Tuesday, January 21

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Oh, how I love your law! I meditate on it all day long.
—Psalm 119:97
The record for winning the most episodes of Jeopardy! in a row is held by Ken Jennings, who in 2004 won seventy-four consecutive shows. That translates to 2,693 clues answered correctly, to say nothing of Double Jeopardies and Final Jeopardies.
Such a streak represents a phenomenal amount of knowledge, not to mention a remarkable recall of those facts. But is that the same kind of understanding Scripture promises for those who seek God?
Psalm 119:73 says, “Your hands made me and formed me; give me understanding to learn your commands.” When the Bible talks about understanding, it’s not just about knowing facts or boasting a wide collection of information (although it is important to seek after what is right). But true understanding refers to a deeper kind of wisdom. This kind of understanding involves the ability to perceive situations with clarity and perspective, make wise decisions, and gain spiritual insight into life.
After finding out he would be featured on the show, Ken Jennings spent a month making flash cards and cramming for familiar Jeopardy! subjects such as US presidents, world capitals, and pop culture. But reading all the websites, encyclopedias, and newspapers in the world wouldn’t be enough to give a person the kind of understanding described in Psalm 119.
Yet despite how daunting it sounds, Scripture says that gaining wisdom is fairly simple. You don’t have to be a genius; you don’t have to know the answers in multiple categories and be able to put them in the form of a question, all before the buzzer sounds. Understanding is available to anyone—young or old, rich or poor, regardless of IQ.
There is only one thing needed to gain wisdom: a love for God’s Word.
Sixteenth-century Protestant Reformer Martin Luther was guided in large part by his love for God’s Word. During a time when religious leaders were convinced that only priests should have access to Scripture (almost all of which was in Latin), Luther maintained that it was critical for people to be able to read God’s Word in German, their native tongue. He had a specific love for Psalm 119, and he said he would not take the whole world in exchange for one leaf of that beloved chapter.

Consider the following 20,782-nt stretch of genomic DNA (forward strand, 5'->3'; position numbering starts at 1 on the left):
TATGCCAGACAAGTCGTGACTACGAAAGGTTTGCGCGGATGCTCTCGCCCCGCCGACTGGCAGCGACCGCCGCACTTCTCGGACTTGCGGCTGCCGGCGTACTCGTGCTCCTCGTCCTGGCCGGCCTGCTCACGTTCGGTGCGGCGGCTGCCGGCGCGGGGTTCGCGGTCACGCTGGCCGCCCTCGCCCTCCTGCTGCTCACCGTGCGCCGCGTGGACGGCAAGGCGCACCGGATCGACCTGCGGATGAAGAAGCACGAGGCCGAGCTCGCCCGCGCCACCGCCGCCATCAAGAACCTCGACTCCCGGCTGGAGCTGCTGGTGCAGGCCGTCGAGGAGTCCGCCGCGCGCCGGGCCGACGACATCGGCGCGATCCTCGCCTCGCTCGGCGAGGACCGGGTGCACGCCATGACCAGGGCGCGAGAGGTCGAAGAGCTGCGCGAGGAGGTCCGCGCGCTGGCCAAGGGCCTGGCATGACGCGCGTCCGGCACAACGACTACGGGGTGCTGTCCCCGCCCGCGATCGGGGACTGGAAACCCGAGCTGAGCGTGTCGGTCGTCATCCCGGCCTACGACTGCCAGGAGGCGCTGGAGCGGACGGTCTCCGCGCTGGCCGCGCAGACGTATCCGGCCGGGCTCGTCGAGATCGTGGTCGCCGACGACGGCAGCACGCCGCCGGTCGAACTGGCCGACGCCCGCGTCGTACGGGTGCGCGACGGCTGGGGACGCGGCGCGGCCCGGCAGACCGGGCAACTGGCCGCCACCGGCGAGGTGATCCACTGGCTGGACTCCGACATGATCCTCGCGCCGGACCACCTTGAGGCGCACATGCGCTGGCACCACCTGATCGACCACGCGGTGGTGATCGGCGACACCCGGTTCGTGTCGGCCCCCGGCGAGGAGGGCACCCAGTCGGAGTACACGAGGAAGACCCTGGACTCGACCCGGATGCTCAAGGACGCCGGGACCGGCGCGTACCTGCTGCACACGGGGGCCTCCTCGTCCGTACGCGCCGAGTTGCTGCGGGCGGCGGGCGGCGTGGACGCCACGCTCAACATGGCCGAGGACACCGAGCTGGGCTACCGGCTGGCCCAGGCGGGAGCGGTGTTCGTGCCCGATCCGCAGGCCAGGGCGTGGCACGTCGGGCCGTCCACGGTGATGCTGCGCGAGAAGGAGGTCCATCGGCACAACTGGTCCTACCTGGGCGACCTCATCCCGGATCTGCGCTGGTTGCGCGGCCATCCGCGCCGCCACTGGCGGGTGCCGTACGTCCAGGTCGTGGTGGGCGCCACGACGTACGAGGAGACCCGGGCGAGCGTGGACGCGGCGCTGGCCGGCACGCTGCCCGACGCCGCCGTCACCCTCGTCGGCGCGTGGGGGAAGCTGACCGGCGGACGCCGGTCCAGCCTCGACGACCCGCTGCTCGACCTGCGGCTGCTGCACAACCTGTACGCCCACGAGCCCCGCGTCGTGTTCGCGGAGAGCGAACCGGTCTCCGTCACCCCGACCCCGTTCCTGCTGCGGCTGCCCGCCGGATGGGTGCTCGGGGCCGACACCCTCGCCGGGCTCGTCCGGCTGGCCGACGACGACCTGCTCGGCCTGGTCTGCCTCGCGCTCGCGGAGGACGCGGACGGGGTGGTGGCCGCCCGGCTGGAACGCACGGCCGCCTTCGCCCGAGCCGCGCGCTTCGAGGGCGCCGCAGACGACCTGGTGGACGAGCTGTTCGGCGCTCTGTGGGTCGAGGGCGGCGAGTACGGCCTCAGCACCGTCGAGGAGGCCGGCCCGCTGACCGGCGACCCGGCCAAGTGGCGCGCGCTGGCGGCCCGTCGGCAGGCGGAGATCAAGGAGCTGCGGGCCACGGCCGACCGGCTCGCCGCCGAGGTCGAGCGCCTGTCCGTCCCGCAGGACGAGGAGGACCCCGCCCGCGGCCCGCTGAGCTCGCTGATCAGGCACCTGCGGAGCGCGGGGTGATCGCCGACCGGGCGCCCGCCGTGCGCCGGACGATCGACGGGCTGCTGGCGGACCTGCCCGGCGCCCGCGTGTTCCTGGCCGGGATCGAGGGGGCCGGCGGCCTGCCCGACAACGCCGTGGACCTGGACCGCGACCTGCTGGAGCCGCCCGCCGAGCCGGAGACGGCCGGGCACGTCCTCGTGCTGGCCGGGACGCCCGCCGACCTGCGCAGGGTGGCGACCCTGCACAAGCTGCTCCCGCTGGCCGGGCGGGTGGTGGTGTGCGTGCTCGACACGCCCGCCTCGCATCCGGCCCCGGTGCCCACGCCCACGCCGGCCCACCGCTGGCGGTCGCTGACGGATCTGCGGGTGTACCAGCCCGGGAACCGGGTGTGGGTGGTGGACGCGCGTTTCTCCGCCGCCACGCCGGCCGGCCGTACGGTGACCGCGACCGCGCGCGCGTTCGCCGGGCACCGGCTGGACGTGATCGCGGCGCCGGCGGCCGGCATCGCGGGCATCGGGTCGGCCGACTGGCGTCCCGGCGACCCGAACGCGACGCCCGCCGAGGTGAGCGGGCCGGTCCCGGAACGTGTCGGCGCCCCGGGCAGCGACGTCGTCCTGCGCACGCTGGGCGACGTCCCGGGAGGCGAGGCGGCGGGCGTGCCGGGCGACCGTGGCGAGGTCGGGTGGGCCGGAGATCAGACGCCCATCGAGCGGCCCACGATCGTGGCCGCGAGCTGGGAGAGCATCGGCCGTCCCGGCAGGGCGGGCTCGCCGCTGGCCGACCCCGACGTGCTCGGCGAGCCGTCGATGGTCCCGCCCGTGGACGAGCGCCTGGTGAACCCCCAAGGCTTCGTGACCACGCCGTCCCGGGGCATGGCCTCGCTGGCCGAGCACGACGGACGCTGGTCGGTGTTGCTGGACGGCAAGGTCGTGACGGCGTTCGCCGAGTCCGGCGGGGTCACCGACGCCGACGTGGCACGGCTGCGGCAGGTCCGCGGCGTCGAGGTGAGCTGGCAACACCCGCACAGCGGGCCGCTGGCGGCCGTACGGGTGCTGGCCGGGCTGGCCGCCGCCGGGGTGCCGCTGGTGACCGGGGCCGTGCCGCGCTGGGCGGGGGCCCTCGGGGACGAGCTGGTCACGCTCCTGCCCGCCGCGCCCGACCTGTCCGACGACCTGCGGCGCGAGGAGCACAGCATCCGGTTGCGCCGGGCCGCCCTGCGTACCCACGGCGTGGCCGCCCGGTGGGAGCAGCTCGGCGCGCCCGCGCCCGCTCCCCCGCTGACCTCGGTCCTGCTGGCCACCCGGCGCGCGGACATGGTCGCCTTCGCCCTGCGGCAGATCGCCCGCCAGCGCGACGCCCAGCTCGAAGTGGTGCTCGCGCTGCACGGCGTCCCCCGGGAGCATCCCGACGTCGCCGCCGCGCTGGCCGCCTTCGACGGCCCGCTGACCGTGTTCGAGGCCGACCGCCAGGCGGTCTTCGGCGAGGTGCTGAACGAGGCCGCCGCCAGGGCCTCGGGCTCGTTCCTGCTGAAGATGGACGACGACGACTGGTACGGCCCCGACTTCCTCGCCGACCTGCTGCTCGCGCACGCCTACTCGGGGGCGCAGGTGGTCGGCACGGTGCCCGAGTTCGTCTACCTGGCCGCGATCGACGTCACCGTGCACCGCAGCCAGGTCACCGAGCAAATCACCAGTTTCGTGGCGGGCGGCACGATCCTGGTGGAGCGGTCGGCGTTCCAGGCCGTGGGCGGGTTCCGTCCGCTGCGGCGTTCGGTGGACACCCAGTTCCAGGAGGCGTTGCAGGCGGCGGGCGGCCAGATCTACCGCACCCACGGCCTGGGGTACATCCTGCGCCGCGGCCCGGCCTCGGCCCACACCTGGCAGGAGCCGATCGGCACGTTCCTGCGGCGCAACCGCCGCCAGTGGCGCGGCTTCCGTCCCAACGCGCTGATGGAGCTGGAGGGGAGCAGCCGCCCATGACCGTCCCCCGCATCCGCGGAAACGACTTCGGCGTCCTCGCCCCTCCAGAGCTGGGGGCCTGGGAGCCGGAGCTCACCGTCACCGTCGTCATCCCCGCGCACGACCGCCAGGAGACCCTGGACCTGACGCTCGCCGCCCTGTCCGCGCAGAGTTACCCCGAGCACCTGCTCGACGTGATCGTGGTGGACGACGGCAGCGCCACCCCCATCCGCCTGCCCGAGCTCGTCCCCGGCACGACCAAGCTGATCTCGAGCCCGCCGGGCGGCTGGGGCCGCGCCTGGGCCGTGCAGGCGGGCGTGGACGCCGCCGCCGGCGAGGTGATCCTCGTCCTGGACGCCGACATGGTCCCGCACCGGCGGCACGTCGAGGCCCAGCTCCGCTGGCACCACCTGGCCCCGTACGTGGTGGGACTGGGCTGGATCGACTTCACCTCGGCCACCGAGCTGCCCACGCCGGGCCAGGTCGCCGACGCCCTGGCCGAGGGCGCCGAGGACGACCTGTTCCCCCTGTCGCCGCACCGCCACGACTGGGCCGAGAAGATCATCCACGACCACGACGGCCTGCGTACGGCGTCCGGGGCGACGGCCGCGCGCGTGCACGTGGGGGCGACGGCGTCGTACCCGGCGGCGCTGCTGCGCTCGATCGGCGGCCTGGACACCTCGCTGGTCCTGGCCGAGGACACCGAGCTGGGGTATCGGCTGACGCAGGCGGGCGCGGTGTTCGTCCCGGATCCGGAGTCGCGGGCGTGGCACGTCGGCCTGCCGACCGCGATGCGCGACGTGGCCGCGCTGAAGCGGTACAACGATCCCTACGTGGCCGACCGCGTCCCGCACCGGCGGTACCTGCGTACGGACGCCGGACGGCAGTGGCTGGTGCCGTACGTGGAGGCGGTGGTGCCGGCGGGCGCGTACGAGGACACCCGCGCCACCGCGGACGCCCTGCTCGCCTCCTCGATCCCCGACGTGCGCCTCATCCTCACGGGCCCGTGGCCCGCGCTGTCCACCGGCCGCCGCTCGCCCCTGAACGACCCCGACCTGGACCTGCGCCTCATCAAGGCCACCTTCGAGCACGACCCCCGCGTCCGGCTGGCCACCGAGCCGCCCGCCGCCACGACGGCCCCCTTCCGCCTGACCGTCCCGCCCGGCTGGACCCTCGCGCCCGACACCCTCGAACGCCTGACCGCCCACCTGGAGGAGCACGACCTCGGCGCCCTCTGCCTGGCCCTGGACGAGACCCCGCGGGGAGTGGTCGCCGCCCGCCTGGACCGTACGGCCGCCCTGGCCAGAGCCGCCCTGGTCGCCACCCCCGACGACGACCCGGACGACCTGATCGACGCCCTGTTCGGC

Having been an Augustinian friar, Martin Luther would have been very familiar with Psalm 119—he likely knew the whole thing by heart. In Luther’s day, monks recited long sections of Psalm 119 as part of their daily recitations at 6:00 a.m., 9:00 a.m., noon, and 3:00 p.m. He didn’t want to keep that delight in God’s Word to “professionals” like himself; he wanted everyone to be able to experience the same abiding love for God’s Word that had captured his heart.
Luther believed it was vital for people to have access to God’s Word so they could grow in wisdom and understanding. As 2 Timothy 3:16 says, “All Scripture is God-breathed and is useful for teaching, rebuking, correcting and training in righteousness.” Championing this belief, Luther devoted the later years of his life to translating the Bible from Latin into the language of the people, setting the stage for similar translations in French, Dutch, and English.
Ultimately, Luther knew that Scripture is the way to understanding—and the way to Christ himself. “The Bible,” he said, “is the cradle wherein Christ is laid.”
Is God’s Word merely a series of facts for you, or is it something you love and are eager to share with others? What can you do to cultivate a deeper appreciation for Scripture?

—Stephanie Rische

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